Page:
Brian Bi
\[ \DeclareMathOperator{\End}{End} \DeclareMathOperator{\char}{char} \DeclareMathOperator{\tr}{tr} \DeclareMathOperator{\ker}{ker} \DeclareMathOperator{\im}{im} \DeclareMathOperator{\sgn}{sgn} \DeclareMathOperator{\Hom}{Hom} \DeclareMathOperator{\span}{span} \DeclareMathOperator{\diag}{diag} \DeclareMathOperator{\Id}{Id} \DeclareMathOperator{\ad}{ad} \newcommand\d{\mathrm{d}} \newcommand\pref[1]{(\ref{#1})} \]

Section 2.8. Quivers

Problem 2.8.6 For clarity, use the name \(A\) to refer to the free algebra over the generators \(p_i, a_h\) \((i \in I, h \in E)\), as described in the problem, and let \(I \subseteq A\) denote the ideal generated by the relations defined in the problem, i.e., \(p_i^2 - p_i, p_i p_j, a_h p_{h'} - a_h, a_h p_j, p_{h''} a_h - a_h, p_i a_h\). It is obvious that we are meant to identify \(p_i \in A\) with the path in \(P_Q\) consisting of only the vertex \(i\), and \(a_h \in A\) with the path in \(P_Q\) consisting of only the edge \(h\). We need to show that this induces a unique algebra isomorphism \(\varphi': A/I \to P_Q\).

Let \(\varphi : A \to P_Q\) be the homomorphism with \(\varphi(p_i) = i, \varphi(a_h) = h\) for all \(i \in I, h \in E\). It's easy to see that if \((h_1, h_2, \ldots, h_n)\) form a path in \(Q\), then \(\varphi(a_{h_n} a_{h_{n-1}} \ldots a_{h_1})\) gives the element in \(P_Q\) corresponding to this path. Therefore \(\varphi\) is surjective.

We claim that \(\ker\varphi = I\). We prove this in two steps: first we show that \(I \subseteq \ker\varphi\) and then that \(\ker\varphi \subseteq I\). For the first step, it suffices to show that each defining relation \(r\) is contained in \(\ker\varphi\) because if \(\varphi(r) = 0\) then \(\varphi(arb) = 0\) automatically and so on by linearity. This is easy to verify for each of the defining relations: for example, if \(r = p_i^2 - p_i\) then \(\varphi(r) = \varphi(p_i)^2 - \varphi(p_i)\), but \(\varphi(p_i) = \varphi(p_i)^2 = i\) so \(\varphi(r) = 0\).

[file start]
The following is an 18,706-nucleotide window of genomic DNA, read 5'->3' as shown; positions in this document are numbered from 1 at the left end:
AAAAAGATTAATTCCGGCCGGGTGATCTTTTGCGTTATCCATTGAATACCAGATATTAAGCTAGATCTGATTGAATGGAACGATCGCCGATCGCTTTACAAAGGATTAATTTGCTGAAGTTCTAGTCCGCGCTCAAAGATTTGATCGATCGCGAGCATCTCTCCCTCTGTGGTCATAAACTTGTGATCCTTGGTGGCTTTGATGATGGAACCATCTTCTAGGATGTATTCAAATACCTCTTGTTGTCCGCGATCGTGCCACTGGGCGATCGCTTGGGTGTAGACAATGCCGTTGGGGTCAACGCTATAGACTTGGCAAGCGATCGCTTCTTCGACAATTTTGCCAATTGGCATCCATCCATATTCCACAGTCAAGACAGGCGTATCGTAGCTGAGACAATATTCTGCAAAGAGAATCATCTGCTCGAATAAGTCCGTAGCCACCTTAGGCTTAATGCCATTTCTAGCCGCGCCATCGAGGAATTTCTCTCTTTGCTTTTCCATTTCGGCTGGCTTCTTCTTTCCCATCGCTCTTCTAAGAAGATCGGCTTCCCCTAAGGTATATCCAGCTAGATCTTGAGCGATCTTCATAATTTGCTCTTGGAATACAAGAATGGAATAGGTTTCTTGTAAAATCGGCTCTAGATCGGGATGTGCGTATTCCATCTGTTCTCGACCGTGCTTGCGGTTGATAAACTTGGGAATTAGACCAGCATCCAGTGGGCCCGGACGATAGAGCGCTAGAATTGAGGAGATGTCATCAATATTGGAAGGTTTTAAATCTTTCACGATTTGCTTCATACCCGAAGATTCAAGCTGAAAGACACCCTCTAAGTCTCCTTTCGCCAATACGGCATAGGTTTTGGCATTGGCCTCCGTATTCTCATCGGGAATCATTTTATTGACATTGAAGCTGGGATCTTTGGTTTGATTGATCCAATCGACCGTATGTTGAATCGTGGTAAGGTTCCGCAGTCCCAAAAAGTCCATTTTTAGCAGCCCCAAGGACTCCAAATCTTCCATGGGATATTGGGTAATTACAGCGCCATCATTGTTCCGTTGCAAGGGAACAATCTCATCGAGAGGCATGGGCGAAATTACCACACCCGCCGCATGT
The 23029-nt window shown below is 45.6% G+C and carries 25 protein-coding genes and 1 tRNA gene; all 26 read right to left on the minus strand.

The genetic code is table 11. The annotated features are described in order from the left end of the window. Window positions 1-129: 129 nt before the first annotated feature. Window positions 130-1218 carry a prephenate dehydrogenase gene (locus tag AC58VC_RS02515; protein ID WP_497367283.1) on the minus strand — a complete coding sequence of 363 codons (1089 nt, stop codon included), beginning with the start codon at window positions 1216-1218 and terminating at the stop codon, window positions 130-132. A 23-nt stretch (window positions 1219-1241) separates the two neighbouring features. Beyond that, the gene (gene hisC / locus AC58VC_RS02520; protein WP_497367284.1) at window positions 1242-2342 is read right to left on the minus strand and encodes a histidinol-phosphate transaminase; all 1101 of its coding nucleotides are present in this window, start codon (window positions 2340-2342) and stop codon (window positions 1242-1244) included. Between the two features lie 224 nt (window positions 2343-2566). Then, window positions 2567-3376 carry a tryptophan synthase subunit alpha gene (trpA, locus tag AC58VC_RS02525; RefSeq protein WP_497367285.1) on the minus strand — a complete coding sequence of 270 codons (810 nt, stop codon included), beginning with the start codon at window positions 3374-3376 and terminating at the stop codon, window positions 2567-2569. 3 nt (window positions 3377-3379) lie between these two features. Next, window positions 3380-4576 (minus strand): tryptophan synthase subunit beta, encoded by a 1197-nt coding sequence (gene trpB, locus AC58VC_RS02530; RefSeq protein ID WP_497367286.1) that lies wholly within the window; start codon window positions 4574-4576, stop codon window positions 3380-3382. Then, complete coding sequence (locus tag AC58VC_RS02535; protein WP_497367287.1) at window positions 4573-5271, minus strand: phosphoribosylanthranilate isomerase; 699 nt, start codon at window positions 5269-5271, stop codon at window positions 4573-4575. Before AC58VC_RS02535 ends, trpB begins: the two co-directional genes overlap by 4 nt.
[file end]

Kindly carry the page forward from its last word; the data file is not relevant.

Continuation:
For the reverse direction, consider a word in \(A\), \(w = g_1 g_2 \ldots g_n\), where the \(g\)'s are generators of \(A\). We know that \(\varphi(w)\) consists of the concatenation of \(\varphi(g_n), \varphi(g_{n-1}), \ldots, \varphi(g_1)\) when such concatenation is possible, and zero otherwise; in the former case \(\varphi(w)\) will be nonzero and equal to a single path in \(P_Q\). If \(\varphi(w) = 0\) then \(w\) contains a sequence of unconcatenatable factors \(s\), that is, \(w = asb\), under one of the following cases:

  1. Two vertices that can't be concatenated because they are unequal. This takes the form \(s = p_i p_j\) where \(i \neq j\). Clearly, \(s \in I\).
  2. An edge can't be followed by a vertex because the vertex isn't the edge's target. This takes the form \(s = p_i p_{h''}^m a_h\) where \(p_i \neq h''\) and \(m \geq 0\). If \(m \geq 1\) then \(s\) contains the factor \(p_i p_{h''}\) and is therefore in \(I\). If \(m = 0\) then \(s\) contains the factor \(p_i a_h\) and is therefore in \(I\).
  3. A vertex can't be followed by an edge because the vertex isn't the edge's source. This takes the form \(s = a_h p_{h'}^m p_j\) where \(j \neq h'\). If \(m \geq 1\) then \(s\) contains the factor \(p_i p_j\) and is therefore in \(I\). If \(m = 0\) then \(s\) contains the factor \(a_h p_j\) and is therefore in \(I\).
  4. Two edges that can't be concatenated because the first one's target is not the second one's source. This takes the form \(s = a_h p_{h'}^m p_{k''}^n a_k\) where \(m, n \geq 0\), \(h, k \in E\) and \(h' \neq k''\). If \(m, n > 0\), then \(s \in \langle p_{h'} p_{k''} \rangle \subseteq I\). Otherwise, \(s = a_h p_{h'}^{m+1} p_{k''}^{n+1} a_k + a_h (p_{h'}^m - p_{h'}^{m+1}) p_{k''}^{n+1} a_k + a_h p_{h'}^m (p_{k''}^n - p_{k''}^{n+1}) a_k\) and each term lies in \(I\).